The percentage of beds designated for medicaid in American nursing homes and nurse staffing ratios

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Previous analyses of the inverse relationship between a nursing home's Medicaid census and its quality of care have been based on samples limited to specific geographic regions, for-profit entities, or only skilled care facilities. The present study uses national-level data from the 1999 National Nursing Home Survey to examine the association between the proportion of beds designated for Medicaid residents and nurse staffing ratios. The results indicate that homes which designate a higher proportion of their beds for Medicaid recipients maintain lower ratios of registered nurses and nurse's aides to residents, even when key facility characteristics are controlled. It was also found that nursing homes with a higher proportion of Medicaid beds offer lower nursing ratios regardless of their profit status or the difference between private pay rates and Medicaid reimbursement rates. Since lower nursing ratios have been previously linked to negative outcomes, these findings suggest that homes which rely more heavily upon Medicaid recipients may be using cost-cutting strategies which have negative implications for quality. © 2006 by The Haworth Press, Inc. All rights reserved.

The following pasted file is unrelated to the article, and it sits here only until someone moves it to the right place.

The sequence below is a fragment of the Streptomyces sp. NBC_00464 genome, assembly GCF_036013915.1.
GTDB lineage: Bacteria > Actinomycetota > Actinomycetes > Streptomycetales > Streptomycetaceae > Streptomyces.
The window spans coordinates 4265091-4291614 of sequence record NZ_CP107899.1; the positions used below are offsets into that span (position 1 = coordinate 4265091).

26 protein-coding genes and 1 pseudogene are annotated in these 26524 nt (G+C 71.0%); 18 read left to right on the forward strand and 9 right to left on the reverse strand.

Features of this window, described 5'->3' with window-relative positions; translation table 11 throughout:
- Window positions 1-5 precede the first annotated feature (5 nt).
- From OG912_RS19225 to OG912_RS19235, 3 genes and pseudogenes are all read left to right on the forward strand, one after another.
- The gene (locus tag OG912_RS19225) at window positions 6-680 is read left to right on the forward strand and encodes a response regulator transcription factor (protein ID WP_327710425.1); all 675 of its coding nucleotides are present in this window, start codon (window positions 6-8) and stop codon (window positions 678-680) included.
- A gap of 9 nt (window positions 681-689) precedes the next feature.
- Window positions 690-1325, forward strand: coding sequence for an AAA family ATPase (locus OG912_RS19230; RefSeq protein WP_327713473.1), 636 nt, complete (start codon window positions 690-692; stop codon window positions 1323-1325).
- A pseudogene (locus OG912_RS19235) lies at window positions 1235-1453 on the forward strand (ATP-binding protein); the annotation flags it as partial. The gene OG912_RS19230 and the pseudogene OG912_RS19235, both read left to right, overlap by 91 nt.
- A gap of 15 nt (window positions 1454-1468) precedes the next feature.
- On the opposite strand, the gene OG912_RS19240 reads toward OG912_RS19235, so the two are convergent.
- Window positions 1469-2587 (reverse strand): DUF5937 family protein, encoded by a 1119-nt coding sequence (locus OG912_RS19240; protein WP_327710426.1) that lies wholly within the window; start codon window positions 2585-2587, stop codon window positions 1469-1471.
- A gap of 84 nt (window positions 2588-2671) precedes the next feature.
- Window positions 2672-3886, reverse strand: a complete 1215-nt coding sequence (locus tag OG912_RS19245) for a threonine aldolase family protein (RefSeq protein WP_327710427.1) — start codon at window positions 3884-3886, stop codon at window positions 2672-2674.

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Journal of Health and Social Policy

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